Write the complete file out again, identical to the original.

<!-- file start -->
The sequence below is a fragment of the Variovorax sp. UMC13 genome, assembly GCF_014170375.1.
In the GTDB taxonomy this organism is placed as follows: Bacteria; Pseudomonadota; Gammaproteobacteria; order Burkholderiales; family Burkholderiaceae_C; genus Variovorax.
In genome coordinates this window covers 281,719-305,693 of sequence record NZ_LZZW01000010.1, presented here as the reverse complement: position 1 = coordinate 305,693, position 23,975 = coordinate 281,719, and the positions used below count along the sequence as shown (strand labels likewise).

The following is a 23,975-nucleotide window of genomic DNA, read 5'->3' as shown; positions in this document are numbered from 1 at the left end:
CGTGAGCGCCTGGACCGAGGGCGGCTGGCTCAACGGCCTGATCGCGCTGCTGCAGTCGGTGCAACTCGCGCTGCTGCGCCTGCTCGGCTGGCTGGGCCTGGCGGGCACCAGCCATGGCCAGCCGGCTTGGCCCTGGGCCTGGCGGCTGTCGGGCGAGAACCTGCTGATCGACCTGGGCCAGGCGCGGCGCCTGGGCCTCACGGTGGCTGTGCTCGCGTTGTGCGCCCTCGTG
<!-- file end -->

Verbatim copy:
The sequence below is a fragment of the Variovorax sp. UMC13 genome, assembly GCF_014170375.1.
In the GTDB taxonomy this organism is placed as follows: Bacteria; Pseudomonadota; Gammaproteobacteria; order Burkholderiales; family Burkholderiaceae_C; genus Variovorax.
In genome coordinates this window covers 281,719-305,693 of sequence record NZ_LZZW01000010.1, presented here as the reverse complement: position 1 = coordinate 305,693, position 23,975 = coordinate 281,719, and the positions used below count along the sequence as shown (strand labels likewise).

The following is a 23,975-nucleotide window of genomic DNA, read 5'->3' as shown; positions in this document are numbered from 1 at the left end:
CGTGAGCGCCTGGACCGAGGGCGGCTGGCTCAACGGCCTGATCGCGCTGCTGCAGTCGGTGCAACTCGCGCTGCTGCGCCTGCTCGGCTGGCTGGGCCTGGCGGGCACCAGCCATGGCCAGCCGGCTTGGCCCTGGGCCTGGCGGCTGTCGGGCGAGAACCTGCTGATCGACCTGGGCCAGGCGCGGCGCCTGGGCCTCACGGTGGCTGTGCTCGCGTTGTGCGCCCTCGTG